Don’t be closed minded about closed-end funds

By Morningstar |  17-04-18 | 
 

You would find this post strange considering that this very month we wrote a post titled Why closed-end funds are not such a sweet deal.

Kalpen Parekh, president at BlackRock Mutual Fund, has a perspective on the debate about closed-end funds being bad for investors.

His stance has been reproduced below.

With reference to this debate in the mutual fund industry, my views can be succinctly summed up to say, good funds are good and bad funds are bad. Let me elucidate.

There are many open-ended funds, of which some are good and some are bad. Likewise, there are many close-ended funds of which few are good and few are not. Rather than making a generic assumption that each and every close-ended fund is a bad fund, it is important to first tackle the issue of what specifically the intention of a close-ended fund is.

Ideologically, if one were to debate, then every Fixed Maturity Plan, or FMP, is a close-ended product in fixed income. The industry has seen growth in close-ended FMPs over the last few years, especially in rising rate regimes because they give comfort to investors about the finiteness of the product, likely yields at which assets are locked. As a result, this category has been popular in the past in spite of the fact that similarly managed open-ended debt funds have done as well, or at times, even better than some of these FMPs.

But simply by design, making it close ended enhances the demand of the product as it appeals to the behavioural expectations of the investor. Can we say that all FMPs are bad?

Before labelling all close-ended funds as good or bad, it is important to ask what is the intent, design objective and differentiation offered by the fund.

Close-ended funds could be thematic in nature; they can be unique and boast of niche strategies which we can’t run in full concentration in existing funds. It could be a strategy that has a finite life and hence the need to be timed. It could be a new idea meant for select investors who are willing to look at a different risk profile and invest accordingly.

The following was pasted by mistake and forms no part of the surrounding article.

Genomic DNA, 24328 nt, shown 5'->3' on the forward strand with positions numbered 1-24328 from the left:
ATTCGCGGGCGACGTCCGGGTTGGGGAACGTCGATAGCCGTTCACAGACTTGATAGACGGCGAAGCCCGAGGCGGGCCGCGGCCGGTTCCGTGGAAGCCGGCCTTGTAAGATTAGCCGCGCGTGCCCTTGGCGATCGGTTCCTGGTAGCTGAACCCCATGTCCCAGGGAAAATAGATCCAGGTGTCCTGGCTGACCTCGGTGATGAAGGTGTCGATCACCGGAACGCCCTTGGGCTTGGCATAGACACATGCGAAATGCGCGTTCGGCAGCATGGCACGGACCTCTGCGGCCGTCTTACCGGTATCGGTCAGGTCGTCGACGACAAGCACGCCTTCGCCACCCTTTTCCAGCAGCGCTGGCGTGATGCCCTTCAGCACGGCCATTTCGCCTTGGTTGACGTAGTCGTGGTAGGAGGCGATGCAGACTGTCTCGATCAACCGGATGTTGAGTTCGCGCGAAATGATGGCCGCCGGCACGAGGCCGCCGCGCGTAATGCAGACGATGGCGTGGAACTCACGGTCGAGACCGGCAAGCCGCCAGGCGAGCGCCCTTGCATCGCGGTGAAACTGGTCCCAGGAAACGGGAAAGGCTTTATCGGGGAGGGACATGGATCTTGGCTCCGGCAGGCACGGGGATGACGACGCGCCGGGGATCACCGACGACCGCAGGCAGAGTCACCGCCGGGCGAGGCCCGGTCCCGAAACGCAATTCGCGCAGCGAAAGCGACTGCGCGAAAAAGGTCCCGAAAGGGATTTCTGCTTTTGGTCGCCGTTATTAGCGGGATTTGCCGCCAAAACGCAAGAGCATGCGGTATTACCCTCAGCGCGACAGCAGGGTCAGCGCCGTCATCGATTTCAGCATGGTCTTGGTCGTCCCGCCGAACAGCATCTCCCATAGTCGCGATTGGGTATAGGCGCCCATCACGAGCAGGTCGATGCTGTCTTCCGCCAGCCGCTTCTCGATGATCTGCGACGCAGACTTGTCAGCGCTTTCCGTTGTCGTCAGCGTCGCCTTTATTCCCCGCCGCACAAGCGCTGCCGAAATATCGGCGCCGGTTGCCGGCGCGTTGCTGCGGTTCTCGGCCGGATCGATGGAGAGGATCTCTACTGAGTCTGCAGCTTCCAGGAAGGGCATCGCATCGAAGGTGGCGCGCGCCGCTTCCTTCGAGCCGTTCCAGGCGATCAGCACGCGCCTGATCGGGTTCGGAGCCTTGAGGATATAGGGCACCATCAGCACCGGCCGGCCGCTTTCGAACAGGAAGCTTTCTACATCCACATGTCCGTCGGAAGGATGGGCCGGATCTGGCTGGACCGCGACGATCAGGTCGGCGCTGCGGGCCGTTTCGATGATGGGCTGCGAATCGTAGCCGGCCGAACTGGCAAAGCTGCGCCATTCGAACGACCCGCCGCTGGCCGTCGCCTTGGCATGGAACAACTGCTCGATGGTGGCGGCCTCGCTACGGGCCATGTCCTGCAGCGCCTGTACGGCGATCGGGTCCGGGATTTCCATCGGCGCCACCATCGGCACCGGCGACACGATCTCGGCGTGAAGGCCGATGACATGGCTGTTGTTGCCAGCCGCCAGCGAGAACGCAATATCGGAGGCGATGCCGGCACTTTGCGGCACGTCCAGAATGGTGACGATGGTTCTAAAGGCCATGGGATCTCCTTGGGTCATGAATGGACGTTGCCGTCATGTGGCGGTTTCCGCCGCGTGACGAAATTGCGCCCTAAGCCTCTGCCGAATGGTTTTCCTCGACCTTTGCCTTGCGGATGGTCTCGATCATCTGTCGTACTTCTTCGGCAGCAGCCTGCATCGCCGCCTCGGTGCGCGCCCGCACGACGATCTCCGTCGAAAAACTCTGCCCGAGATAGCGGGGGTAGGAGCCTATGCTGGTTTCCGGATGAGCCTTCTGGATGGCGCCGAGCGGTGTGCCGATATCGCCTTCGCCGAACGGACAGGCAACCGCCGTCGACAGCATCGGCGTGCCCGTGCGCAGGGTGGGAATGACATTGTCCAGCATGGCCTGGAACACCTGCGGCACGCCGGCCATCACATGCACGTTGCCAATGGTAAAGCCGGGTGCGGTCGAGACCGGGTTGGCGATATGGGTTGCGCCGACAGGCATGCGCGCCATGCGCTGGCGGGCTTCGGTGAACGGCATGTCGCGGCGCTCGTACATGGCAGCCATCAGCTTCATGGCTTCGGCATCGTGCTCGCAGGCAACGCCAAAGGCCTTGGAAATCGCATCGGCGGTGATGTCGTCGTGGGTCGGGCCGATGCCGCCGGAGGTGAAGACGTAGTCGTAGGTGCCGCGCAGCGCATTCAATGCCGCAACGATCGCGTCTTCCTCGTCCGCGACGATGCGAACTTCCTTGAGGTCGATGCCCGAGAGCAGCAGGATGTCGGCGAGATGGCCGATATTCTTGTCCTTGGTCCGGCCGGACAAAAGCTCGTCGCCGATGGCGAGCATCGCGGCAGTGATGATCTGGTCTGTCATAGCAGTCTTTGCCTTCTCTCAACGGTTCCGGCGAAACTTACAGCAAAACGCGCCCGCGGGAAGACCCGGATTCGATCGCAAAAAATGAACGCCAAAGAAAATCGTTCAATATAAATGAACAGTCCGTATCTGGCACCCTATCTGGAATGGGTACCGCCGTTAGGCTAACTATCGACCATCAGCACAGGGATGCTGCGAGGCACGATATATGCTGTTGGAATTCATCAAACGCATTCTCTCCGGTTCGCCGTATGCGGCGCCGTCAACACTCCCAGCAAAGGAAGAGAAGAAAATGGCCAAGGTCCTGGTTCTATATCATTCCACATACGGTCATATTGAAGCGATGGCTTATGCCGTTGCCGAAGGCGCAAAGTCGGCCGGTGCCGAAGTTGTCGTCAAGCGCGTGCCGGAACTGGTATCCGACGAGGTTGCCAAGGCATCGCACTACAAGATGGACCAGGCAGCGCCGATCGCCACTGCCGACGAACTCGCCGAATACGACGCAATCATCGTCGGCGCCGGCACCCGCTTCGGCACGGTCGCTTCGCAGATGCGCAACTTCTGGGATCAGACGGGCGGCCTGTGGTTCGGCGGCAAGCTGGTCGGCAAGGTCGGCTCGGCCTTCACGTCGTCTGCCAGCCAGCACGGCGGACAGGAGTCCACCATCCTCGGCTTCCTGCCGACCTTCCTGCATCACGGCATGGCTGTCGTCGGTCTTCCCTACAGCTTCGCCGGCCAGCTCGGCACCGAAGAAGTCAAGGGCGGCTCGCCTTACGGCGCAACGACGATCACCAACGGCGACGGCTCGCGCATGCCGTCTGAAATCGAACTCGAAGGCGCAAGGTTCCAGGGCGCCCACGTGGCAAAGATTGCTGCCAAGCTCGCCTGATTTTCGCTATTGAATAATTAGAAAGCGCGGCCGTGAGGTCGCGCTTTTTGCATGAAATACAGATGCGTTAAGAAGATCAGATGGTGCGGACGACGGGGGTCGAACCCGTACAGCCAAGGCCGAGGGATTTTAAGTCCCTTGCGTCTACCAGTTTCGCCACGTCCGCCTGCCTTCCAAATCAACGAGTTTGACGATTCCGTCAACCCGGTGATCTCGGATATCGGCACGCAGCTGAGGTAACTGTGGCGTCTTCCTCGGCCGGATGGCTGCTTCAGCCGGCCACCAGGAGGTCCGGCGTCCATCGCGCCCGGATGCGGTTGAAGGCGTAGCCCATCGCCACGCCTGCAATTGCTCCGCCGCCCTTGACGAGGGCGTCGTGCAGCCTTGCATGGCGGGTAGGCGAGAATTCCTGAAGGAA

For example, DSP BlackRock Mutual Fund recently wanted to innovate via two new concepts (Portfolio built only by Analysts – in Equal weights within sectors and a low-cost put option to reduce volatility) which we didn’t have in our open-ended schemes. Both would have not been implemented in any of our existing open-ended products in which pre-defined mandates are already fixed as per their respective offer documents. Hence, we offered this new concept via a 3 year, close-ended fund.

So without diluting those mandates for existing investors, a close-ended fund served the need for us to create a new design for a different set of investors and complement the existing range of products. This, in my opinion, is a classic example of how we can bring thematic innovation through close-ended funds.

Another feature in favour of close-ended funds is that it keeps a check on rash investor behaviour. Many times, when the market turns volatile, just because open-ended funds have the liquidity option, investors exit in panic and derail themselves from their long-term journey of wealth creation. In such a context, the benefits of close-ended funds not giving you daily liquidity actually come in play. Such a benefit is generic for all close-ended funds. This is an an added advantage of a close-ended structure.

Having put forth by arguments in favour of close-ended funds serving a specific need, many are replica of existing schemes and act as asset gathering machines. As a result, they don’t give anything different or unique to an investor. Now, that’s an example of a bad close-ended fund

To summarise, I would say that not all close-ended funds are good. Likewise, not all close-ended funds are bad. One really needs to deep dive and analyse each fund for its uniqueness, its context and its suitability at that point in time before passing judgement.

Such views have been presented in the India Markets Observer 2018, an online publication that brings together experts who discuss these challenges in the fund industry and investing insights and various perspectives.

Download your FREE copy of India Markets Observer 2018 Now!

Add a Comment
Please login or register to post a comment.
ramanathan dwarakanathan
Apr 19 2018 06:19 PM
I appreciate your views.
1<>
Top
Mutual Fund Tools
Feedback